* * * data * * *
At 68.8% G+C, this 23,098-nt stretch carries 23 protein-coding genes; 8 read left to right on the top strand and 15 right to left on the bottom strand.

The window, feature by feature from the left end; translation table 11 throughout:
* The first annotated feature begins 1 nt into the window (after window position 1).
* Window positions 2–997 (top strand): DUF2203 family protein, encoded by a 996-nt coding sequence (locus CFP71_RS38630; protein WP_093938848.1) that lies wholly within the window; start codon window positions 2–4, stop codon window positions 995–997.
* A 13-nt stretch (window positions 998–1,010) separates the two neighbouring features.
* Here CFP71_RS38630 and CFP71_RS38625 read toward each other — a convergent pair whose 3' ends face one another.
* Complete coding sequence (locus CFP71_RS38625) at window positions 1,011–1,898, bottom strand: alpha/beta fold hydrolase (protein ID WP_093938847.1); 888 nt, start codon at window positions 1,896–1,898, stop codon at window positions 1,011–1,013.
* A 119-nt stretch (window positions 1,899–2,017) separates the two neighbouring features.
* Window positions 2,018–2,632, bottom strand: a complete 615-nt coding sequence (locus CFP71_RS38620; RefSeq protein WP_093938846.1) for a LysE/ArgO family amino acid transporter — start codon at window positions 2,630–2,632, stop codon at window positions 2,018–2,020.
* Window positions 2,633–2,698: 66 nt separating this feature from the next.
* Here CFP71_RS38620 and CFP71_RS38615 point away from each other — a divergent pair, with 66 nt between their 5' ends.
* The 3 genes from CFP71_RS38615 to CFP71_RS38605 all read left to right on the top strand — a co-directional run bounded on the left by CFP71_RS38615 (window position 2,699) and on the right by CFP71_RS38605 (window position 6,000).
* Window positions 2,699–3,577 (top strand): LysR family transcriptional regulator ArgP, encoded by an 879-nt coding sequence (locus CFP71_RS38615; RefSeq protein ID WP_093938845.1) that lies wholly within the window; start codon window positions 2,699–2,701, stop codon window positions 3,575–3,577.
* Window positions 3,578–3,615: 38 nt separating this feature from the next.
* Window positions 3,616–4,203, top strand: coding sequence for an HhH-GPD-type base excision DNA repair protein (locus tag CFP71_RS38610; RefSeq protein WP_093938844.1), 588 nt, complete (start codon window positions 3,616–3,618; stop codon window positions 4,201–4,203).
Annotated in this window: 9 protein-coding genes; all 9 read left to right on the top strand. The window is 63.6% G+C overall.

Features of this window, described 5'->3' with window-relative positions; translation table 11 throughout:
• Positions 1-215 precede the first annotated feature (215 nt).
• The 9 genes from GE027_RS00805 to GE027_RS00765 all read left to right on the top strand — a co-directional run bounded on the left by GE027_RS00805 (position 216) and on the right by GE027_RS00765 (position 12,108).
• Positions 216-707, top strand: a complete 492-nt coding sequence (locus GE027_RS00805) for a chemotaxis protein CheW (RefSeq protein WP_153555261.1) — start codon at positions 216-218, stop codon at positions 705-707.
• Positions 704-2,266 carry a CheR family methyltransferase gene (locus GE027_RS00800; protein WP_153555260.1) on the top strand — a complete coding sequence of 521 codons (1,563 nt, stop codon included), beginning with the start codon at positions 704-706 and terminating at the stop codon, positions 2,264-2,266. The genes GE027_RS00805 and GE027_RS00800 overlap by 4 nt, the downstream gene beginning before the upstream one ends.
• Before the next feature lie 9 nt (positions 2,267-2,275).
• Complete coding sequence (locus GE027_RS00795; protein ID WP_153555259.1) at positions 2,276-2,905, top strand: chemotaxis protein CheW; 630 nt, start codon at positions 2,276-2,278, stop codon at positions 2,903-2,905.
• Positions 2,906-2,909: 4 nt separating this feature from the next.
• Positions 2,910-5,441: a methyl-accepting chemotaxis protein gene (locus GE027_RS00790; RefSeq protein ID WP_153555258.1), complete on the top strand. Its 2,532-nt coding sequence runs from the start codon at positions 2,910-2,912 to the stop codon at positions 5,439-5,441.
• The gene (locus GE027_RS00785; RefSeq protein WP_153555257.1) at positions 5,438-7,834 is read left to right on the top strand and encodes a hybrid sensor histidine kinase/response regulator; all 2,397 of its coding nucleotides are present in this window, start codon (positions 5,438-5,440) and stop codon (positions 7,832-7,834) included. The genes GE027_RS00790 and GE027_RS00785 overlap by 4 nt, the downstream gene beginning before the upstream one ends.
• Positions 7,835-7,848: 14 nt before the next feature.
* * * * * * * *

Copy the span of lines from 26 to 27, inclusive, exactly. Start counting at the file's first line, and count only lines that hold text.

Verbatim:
• The gene (locus GE027_RS00785; RefSeq protein WP_153555257.1) at positions 5,438-7,834 is read left to right on the top strand and encodes a hybrid sensor histidine kinase/response regulator; all 2,397 of its coding nucleotides are present in this window, start codon (positions 5,438-5,440) and stop codon (positions 7,832-7,834) included. The genes GE027_RS00790 and GE027_RS00785 overlap by 4 nt, the downstream gene beginning before the upstream one ends.
• Positions 7,835-7,848: 14 nt before the next feature.